If the Monkees had grown up in Rotherham then Last Trolleybus to Conisbrough would have surely been their renamed first single. And the winsome quartet would have spent two tv series working underground at Manvers Main Colliery.
Trolleybuses – electric buses powered by overhead lines – are still a common sight in many cities, especially in Eastern Europe. In the UK the first trolleybus ran in Bradford in 1911, where the last closed in 1972. The Mexborough and Swinton Traction Company ran them through Conisbrough between 1915 and 1961. The Terminus pub there is so-named because it was the site of a terminus on the route.
There is a neat connection here, explained by owner Steve on our recent visit. His great-great-uncle drove the last tram there, accompanied by the local brass band. He told us this whilst pouring a delicious Liquorice Lads Stout from Great Newsome Brewery. Meanwhile partner Denise plied us with pieces of proper Yorkshire parkin.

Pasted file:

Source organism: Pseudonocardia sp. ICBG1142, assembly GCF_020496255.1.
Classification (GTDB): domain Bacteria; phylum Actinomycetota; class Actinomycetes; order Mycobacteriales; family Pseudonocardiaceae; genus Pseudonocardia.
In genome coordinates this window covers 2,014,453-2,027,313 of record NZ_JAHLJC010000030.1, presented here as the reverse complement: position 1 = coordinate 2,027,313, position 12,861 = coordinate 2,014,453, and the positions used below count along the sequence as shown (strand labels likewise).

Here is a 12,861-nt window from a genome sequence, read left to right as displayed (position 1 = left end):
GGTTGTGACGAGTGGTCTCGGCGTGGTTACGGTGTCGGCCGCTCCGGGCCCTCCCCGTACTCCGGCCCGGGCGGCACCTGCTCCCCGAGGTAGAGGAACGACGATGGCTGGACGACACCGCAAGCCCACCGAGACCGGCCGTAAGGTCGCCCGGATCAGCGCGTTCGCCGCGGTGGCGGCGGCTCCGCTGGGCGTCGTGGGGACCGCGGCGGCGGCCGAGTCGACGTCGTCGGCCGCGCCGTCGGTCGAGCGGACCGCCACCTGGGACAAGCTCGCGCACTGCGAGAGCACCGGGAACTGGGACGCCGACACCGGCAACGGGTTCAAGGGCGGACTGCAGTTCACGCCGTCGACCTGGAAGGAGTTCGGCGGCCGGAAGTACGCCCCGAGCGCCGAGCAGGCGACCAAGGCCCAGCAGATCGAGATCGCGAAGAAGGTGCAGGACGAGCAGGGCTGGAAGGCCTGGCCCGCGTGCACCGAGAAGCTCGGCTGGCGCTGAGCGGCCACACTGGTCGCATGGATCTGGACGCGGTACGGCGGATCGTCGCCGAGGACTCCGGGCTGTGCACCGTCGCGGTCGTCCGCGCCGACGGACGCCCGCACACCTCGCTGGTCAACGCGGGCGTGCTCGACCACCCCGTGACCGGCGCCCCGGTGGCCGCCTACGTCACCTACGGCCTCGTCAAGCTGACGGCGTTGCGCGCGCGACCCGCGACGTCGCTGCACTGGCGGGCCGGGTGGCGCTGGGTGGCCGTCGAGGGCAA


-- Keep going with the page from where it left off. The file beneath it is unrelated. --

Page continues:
Steve also told us of a very recent royal visitor, Good Beer Guide completist Martin, who he said had a half before going to the White Lady in the town. This is a great place. He recommended the Gorilla Beer Hall and Taproom in Mexborough so we called in there for a quick half.
Open since 2020, it’s on a small industrial estate beside the Doncaster Navigational Canal. They call it the Meccie Riviera. We found the beers too cold to our taste but it’s obviously a popular venue with frequent live music.
Our final stop was the Coach and Horses in nearby Barnburgh. Built in 1937 by Whitworth’s brewery of Wath-upon-Dearne, it’s a magnificent multi-roomed pub that’s on the CAMRA National Inventory of Historic Pub Interiors. After a period of closure it’s been bought and refurbished to a very high standard by the owners of Don Valley Brewery.
Three varied and interesting places where the Monkees could have washed the coal dust off their faces and slaked their thirst. Instead the poor things had to settle for the wine bars of LA.